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April 13, 1907


JAMA. 1907;XLVIII(15):1272-1273. doi:10.1001/jama.1907.02520410048003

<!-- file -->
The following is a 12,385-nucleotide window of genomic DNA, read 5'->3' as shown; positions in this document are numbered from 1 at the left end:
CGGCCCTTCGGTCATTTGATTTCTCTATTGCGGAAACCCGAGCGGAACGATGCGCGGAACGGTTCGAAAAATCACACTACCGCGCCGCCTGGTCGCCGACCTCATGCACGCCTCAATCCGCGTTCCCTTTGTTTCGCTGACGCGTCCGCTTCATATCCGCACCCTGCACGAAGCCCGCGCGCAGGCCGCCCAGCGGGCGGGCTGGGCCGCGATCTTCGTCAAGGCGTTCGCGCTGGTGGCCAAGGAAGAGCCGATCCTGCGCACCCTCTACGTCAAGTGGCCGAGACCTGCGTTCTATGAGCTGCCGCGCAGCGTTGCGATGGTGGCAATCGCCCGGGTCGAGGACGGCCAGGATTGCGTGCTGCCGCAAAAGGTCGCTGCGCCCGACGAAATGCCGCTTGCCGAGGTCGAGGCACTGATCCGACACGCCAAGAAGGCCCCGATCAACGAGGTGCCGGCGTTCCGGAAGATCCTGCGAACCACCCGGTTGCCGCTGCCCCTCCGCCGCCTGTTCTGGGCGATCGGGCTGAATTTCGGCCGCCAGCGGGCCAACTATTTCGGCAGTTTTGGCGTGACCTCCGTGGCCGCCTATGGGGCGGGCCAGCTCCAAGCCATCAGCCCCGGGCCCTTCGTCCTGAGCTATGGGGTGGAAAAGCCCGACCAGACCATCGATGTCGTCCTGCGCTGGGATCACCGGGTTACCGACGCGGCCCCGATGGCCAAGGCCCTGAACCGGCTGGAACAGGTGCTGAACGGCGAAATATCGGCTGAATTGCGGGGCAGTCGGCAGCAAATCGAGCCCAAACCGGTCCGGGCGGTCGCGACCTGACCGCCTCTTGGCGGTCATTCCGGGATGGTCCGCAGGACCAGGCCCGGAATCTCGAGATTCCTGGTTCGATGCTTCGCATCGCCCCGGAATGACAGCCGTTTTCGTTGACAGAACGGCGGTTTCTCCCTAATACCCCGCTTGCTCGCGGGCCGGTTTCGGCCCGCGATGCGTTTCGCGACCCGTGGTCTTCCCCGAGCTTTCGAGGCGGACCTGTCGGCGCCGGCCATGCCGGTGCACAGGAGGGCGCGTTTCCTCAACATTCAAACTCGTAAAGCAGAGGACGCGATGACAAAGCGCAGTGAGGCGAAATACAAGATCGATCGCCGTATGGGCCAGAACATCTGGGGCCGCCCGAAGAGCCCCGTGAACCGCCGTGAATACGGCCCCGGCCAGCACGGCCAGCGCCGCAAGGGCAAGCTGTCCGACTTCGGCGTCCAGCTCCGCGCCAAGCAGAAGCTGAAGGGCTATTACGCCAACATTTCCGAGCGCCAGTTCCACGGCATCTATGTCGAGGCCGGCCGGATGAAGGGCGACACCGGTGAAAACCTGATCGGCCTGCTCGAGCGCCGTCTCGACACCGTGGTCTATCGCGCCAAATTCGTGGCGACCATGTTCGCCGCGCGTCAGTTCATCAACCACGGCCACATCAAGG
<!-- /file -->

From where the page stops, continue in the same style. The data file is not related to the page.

Although several writers had previously suggested the possibility of edema being due, at least in certain conditions, to the presence of abnormal quantities of sodium chlorid in the tissues, yet general attention was first called to this possibility by the observations and writings of H. Strauss in Germany and of Widal in France in 1902 and 1903. These clinicians observed a striking correlation between the elimination of chlorids and the development of dropsy in certain cases of nephritis, and brought forward evidence to support the hypothesis that in nephritis the ability of the kidney to excrete sodium chlorid is decreased, and that the retention of this salt in the body causes a corresponding retention of water to dilute the salt to that degree of concentration which is compatible with the normal osmotic pressure of the blood and tissue fluids. Many clinicians adopted the suggestions of Strauss and Widal as to

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